The book is narrated by the two main characters and Jane adds: “Very early on I felt that I had to do it in the voices of the two women, get inside their heads and tell their stories as truly as I could and not take sides.”
The result is an intriguing and disturbing tale that Jane’s agent loved, despite it initially not being long enough: “It was only 60,000 words but she gave me the confidence to build in more scenes.”
The finished novel is 87,500 words long and Jane retreated to an apartment at the Grand Hotel in Folkestone to develop her story. One of the advantages to this, Jane explains, is that her partner, Barry, is also a writer and when she’s written a scene she reads it out loud.
“I used to be embarrassed if he was downstairs so that’s one of the reasons I like being in Folkestone, I’m up in my little penthouse reading out loud in different voices and no one can hear me.”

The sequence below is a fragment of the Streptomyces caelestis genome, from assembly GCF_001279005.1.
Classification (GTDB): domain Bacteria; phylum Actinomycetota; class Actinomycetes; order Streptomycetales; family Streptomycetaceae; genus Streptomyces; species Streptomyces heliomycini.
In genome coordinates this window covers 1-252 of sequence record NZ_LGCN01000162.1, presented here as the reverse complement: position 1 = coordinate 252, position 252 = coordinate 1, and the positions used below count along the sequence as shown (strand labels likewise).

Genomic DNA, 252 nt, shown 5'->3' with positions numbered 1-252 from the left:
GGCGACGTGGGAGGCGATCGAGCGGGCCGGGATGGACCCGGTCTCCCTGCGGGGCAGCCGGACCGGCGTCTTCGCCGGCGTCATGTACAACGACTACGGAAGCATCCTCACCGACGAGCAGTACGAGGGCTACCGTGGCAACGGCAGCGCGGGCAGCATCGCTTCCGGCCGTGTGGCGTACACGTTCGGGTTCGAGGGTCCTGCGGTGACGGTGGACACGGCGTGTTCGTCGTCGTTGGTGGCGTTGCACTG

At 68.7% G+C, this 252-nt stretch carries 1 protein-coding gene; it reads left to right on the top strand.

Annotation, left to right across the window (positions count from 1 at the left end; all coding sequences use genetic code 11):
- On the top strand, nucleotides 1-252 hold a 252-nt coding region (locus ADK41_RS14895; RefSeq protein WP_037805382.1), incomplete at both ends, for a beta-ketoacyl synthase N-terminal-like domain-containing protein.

Each time Jane visits she brings a few home comforts, including her desk lamp and radio, despite the fact she writes in silence. “I adore music but I can’t listen to it when I’m writing, I’ve found I get too stuck in it.”
A morning writing routine works perfectly for Jane, however, and after her shower and cup of tea she begins to write, standing up.
“After about an hour and a half I treat myself to a cafetière of real coffee. It’s all ritualised. I heat the cafetière up and I have to have hot milk – it’s a treat, a reward.” And one that evidently works as her second novel After the Storm will be published in January 2015.
Top 3 Tips
1 Put the work into your characters and let the plot come from them.